And he says: As May Sarton reminds us, the pilgrimage toward true self will take ‘time, many years and places.’ The world needs people with the patience and the passion to make that pilgrimage not only for their own sake but also as a social and political act. The world still waits for the truth that will set us free–my truth, your truth, our truth–the truth that was seeded in the earth when each of us arrived here formed in the image of God. Cultivating that truth, I believe, is the authentic vocation of every human being.

And: Our deepest calling is to grow into our own authentic selfhood, whether or not it conforms to some image of who we ought to be. As we do so, we will not only find the joy that every human being seeks–we will also find our path of authentic service in the world. True vocation joins self and service, as Frederick Buechner asserts when he defines vocation as ‘the place where your deep gladness meets the world’s deep need.’

This small volume of essays from Palmer leads us through his choices about vocation, his depression and dark periods, and his ultimate realization that he is a teacher. He believes our shared vocation, leadership in the world of action, is an outgrowth of our inner journeys. We should support one another’s inner work by creating “communities of solitudes,” not abandoning or trying to fix each other.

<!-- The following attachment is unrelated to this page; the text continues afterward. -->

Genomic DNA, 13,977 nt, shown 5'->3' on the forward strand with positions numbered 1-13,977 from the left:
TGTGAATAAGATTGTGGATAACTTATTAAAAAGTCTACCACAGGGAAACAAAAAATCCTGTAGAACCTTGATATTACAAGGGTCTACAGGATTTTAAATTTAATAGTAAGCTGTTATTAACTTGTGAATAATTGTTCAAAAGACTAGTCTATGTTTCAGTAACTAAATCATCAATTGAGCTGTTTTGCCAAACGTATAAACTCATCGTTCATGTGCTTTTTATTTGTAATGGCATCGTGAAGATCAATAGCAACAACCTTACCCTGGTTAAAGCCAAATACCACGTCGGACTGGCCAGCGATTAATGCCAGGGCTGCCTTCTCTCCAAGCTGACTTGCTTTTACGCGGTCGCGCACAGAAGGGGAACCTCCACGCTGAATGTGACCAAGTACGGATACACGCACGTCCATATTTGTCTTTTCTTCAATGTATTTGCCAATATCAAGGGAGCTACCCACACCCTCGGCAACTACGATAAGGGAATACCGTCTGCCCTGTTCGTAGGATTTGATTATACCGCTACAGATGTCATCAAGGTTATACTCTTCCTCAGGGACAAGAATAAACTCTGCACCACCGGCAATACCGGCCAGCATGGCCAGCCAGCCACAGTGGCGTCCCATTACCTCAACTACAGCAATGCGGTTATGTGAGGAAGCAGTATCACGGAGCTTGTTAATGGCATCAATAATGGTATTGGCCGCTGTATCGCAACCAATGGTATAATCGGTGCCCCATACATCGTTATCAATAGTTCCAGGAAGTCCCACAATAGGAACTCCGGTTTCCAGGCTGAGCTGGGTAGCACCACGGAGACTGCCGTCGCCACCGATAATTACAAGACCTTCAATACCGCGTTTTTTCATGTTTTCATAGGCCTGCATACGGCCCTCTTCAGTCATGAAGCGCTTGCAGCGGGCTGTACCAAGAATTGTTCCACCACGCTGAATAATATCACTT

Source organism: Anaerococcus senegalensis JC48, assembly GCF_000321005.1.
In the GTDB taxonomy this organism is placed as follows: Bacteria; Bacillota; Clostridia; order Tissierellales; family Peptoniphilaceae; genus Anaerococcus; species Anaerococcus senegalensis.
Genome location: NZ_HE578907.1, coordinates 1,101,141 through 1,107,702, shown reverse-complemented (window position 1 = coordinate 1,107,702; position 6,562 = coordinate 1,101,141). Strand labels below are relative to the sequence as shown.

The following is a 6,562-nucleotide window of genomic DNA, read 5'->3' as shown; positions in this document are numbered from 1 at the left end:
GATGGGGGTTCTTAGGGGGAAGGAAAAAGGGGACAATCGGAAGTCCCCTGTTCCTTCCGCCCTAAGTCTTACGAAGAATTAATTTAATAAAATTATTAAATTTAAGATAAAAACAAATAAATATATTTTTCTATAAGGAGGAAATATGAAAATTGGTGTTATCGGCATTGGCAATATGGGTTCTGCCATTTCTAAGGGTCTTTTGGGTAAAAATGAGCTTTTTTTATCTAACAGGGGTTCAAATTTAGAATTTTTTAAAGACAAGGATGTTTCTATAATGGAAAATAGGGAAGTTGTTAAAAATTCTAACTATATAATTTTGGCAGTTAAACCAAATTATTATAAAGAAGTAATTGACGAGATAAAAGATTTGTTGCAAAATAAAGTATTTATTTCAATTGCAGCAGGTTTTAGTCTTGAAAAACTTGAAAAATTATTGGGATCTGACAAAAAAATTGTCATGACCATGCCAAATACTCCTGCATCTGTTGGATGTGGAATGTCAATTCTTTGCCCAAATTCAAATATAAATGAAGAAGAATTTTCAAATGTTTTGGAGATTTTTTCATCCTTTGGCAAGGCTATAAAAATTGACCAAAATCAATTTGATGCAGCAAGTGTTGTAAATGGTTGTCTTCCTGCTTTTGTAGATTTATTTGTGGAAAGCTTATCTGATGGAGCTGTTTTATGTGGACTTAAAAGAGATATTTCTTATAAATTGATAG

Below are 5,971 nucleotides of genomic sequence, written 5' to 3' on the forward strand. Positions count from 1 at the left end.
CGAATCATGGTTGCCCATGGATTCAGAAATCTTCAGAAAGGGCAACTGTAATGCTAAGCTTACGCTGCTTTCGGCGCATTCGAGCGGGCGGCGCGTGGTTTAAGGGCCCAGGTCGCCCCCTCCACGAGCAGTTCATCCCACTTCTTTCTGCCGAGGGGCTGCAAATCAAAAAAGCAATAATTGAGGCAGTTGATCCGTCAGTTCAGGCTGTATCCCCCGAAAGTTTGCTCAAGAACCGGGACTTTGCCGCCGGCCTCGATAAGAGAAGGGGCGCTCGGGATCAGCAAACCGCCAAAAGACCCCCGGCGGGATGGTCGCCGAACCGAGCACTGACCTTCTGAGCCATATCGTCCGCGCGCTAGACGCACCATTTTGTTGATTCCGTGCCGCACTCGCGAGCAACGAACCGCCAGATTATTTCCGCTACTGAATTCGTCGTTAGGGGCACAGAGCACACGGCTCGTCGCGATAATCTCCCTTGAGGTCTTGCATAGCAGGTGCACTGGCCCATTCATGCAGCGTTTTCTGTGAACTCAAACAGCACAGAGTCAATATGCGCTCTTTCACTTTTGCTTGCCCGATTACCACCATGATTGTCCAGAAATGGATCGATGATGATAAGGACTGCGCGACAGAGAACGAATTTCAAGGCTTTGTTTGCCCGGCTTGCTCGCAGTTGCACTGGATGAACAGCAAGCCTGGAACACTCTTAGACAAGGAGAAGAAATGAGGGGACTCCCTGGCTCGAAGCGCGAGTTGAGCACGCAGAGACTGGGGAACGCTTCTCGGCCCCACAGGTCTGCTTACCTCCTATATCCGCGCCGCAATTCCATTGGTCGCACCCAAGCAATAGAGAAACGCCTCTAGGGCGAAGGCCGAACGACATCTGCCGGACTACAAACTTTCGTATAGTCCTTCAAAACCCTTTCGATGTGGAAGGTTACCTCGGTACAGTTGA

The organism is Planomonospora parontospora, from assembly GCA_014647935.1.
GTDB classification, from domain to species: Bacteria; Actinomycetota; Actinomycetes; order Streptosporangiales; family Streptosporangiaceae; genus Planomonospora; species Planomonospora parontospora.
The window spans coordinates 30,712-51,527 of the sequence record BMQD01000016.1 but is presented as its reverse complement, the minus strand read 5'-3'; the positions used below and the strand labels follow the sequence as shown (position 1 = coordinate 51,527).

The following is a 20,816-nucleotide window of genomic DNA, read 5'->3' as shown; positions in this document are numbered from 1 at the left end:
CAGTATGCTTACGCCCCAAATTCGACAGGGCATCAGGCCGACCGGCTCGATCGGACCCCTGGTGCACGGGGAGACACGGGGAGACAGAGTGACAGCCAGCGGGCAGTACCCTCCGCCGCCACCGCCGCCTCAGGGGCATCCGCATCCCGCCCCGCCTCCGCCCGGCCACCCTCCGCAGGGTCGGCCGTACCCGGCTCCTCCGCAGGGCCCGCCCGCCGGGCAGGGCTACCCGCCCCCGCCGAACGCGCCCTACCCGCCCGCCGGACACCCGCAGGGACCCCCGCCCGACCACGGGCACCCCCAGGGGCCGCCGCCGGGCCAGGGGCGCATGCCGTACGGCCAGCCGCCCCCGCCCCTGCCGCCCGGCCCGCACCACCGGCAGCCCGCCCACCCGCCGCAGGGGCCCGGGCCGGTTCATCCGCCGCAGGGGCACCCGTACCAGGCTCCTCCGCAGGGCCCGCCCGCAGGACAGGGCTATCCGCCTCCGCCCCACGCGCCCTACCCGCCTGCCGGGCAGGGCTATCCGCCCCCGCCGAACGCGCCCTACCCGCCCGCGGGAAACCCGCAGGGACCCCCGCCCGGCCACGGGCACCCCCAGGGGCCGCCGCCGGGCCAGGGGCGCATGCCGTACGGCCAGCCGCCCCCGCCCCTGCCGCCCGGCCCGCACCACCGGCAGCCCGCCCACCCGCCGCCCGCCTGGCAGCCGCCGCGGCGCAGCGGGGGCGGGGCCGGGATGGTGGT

More ideas from Parker J. Palmer here.


An Undivided Life

March 14, 2009

Here is the ultimate irony of the divided life: live behind a wall long enough, and the true self you tried to hide from the world disappears from your own view! ~Parker J. Palmer

I have just finished reading Parker J. Palmer’s A Hidden Wholeness: The Journey Toward an Undivided Life. How can every sentence from Palmer be exactly the sentence I would write if I could think and write as clearly and beautifully as he?